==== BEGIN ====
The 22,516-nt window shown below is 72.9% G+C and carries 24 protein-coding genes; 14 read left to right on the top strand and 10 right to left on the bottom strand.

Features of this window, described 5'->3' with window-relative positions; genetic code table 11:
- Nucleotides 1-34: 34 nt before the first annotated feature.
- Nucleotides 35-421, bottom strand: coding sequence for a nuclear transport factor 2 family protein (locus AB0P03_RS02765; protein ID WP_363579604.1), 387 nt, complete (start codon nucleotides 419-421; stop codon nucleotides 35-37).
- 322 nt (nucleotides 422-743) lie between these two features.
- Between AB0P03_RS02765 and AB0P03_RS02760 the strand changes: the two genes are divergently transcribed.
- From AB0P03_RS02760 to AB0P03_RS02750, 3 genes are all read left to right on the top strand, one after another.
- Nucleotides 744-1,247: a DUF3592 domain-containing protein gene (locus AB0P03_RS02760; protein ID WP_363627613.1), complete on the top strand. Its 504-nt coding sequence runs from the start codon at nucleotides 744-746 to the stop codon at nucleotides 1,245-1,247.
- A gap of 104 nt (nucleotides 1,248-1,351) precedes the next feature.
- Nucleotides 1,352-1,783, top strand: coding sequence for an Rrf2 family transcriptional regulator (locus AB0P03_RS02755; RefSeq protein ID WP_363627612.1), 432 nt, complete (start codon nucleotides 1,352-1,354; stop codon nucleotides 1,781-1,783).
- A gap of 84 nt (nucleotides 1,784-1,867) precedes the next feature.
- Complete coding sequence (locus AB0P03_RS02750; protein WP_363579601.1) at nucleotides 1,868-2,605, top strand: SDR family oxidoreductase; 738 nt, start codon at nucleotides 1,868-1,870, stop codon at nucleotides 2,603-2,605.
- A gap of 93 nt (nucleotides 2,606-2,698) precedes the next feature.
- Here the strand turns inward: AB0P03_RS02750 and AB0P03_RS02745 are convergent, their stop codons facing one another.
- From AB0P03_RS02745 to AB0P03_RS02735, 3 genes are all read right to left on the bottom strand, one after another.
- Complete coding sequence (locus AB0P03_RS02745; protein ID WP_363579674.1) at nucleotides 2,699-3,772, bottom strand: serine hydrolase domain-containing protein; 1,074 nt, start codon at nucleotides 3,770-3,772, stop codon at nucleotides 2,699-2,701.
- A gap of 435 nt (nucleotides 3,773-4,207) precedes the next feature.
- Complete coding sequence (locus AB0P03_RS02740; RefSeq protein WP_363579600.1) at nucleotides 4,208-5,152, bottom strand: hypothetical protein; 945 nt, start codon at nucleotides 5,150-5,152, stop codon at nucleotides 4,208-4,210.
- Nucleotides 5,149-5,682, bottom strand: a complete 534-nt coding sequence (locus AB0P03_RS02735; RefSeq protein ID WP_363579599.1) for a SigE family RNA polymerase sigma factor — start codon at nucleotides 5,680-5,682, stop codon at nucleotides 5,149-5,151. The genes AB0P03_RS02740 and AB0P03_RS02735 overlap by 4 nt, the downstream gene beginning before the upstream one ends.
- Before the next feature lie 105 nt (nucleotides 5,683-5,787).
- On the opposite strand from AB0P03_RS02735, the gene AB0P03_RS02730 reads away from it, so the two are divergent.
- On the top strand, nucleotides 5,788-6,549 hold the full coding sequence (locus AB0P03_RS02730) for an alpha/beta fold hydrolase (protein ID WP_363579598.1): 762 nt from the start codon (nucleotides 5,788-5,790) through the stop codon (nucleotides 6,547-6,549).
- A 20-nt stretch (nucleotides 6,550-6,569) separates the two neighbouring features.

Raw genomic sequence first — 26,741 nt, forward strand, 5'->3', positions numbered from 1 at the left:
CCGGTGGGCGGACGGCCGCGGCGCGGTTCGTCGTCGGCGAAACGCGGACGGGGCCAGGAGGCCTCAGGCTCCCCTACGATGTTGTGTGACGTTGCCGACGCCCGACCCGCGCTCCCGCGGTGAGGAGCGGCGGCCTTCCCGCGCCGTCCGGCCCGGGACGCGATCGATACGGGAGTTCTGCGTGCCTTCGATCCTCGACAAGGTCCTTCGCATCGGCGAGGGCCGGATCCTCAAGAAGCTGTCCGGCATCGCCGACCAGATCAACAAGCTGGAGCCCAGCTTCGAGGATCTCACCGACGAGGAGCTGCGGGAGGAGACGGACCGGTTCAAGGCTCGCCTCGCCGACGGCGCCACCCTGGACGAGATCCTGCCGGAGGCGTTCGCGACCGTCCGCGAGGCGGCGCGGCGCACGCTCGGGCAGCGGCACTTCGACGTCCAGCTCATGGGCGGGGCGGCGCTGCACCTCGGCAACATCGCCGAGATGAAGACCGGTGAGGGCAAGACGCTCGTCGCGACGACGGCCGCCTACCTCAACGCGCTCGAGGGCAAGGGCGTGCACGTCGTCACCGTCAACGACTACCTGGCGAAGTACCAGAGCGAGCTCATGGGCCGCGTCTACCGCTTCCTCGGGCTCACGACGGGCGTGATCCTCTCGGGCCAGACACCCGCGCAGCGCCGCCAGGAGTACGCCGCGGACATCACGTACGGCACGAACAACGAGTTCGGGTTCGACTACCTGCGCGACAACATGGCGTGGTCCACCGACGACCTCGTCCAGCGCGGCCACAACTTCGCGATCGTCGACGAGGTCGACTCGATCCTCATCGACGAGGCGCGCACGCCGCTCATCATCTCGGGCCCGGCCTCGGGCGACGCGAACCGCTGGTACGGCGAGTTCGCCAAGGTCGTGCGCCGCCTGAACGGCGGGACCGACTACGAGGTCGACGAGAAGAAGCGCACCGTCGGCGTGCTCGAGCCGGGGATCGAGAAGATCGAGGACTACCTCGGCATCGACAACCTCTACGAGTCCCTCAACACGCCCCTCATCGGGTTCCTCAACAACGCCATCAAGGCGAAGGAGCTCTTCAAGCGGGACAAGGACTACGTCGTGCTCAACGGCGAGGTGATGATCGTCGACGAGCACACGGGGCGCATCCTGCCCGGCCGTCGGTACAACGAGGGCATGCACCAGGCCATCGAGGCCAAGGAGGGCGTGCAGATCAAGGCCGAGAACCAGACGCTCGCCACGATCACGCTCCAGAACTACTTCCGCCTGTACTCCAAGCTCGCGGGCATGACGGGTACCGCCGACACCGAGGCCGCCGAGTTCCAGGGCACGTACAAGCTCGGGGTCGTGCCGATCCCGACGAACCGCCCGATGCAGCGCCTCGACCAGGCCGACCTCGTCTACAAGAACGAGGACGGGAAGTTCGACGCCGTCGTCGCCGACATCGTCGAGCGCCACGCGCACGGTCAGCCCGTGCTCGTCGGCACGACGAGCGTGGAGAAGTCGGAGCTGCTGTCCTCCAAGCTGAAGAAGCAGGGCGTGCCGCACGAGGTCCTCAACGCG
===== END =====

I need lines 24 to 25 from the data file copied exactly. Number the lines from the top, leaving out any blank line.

Raw genomic sequence first — 26,741 nt, forward strand, 5'->3', positions numbered from 1 at the left:
CCGGTGGGCGGACGGCCGCGGCGCGGTTCGTCGTCGGCGAAACGCGGACGGGGCCAGGAGGCCTCAGGCTCCCCTACGATGTTGTGTGACGTTGCCGACGCCCGACCCGCGCTCCCGCGGTGAGGAGCGGCGGCCTTCCCGCGCCGTCCGGCCCGGGACGCGATCGATACGGGAGTTCTGCGTGCCTTCGATCCTCGACAAGGTCCTTCGCATCGGCGAGGGCCGGATCCTCAAGAAGCTGTCCGGCATCGCCGACCAGATCAACAAGCTGGAGCCCAGCTTCGAGGATCTCACCGACGAGGAGCTGCGGGAGGAGACGGACCGGTTCAAGGCTCGCCTCGCCGACGGCGCCACCCTGGACGAGATCCTGCCGGAGGCGTTCGCGACCGTCCGCGAGGCGGCGCGGCGCACGCTCGGGCAGCGGCACTTCGACGTCCAGCTCATGGGCGGGGCGGCGCTGCACCTCGGCAACATCGCCGAGATGAAGACCGGTGAGGGCAAGACGCTCGTCGCGACGACGGCCGCCTACCTCAACGCGCTCGAGGGCAAGGGCGTGCACGTCGTCACCGTCAACGACTACCTGGCGAAGTACCAGAGCGAGCTCATGGGCCGCGTCTACCGCTTCCTCGGGCTCACGACGGGCGTGATCCTCTCGGGCCAGACACCCGCGCAGCGCCGCCAGGAGTACGCCGCGGACATCACGTACGGCACGAACAACGAGTTCGGGTTCGACTACCTGCGCGACAACATGGCGTGGTCCACCGACGACCTCGTCCAGCGCGGCCACAACTTCGCGATCGTCGACGAGGTCGACTCGATCCTCATCGACGAGGCGCGCACGCCGCTCATCATCTCGGGCCCGGCCTCGGGCGACGCGAACCGCTGGTACGGCGAGTTCGCCAAGGTCGTGCGCCGCCTGAACGGCGGGACCGACTACGAGGTCGACGAGAAGAAGCGCACCGTCGGCGTGCTCGAGCCGGGGATCGAGAAGATCGAGGACTACCTCGGCATCGACAACCTCTACGAGTCCCTCAACACGCCCCTCATCGGGTTCCTCAACAACGCCATCAAGGCGAAGGAGCTCTTCAAGCGGGACAAGGACTACGTCGTGCTCAACGGCGAGGTGATGATCGTCGACGAGCACACGGGGCGCATCCTGCCCGGCCGTCGGTACAACGAGGGCATGCACCAGGCCATCGAGGCCAAGGAGGGCGTGCAGATCAAGGCCGAGAACCAGACGCTCGCCACGATCACGCTCCAGAACTACTTCCGCCTGTACTCCAAGCTCGCGGGCATGACGGGTACCGCCGACACCGAGGCCGCCGAGTTCCAGGGCACGTACAAGCTCGGGGTCGTGCCGATCCCGACGAACCGCCCGATGCAGCGCCTCGACCAGGCCGACCTCGTCTACAAGAACGAGGACGGGAAGTTCGACGCCGTCGTCGCCGACATCGTCGAGCGCCACGCGCACGGTCAGCCCGTGCTCGTCGGCACGACGAGCGTGGAGAAGTCGGAGCTGCTGTCCTCCAAGCTGAAGAAGCAGGGCGTGCCGCACGAGGTCCTCAACGCG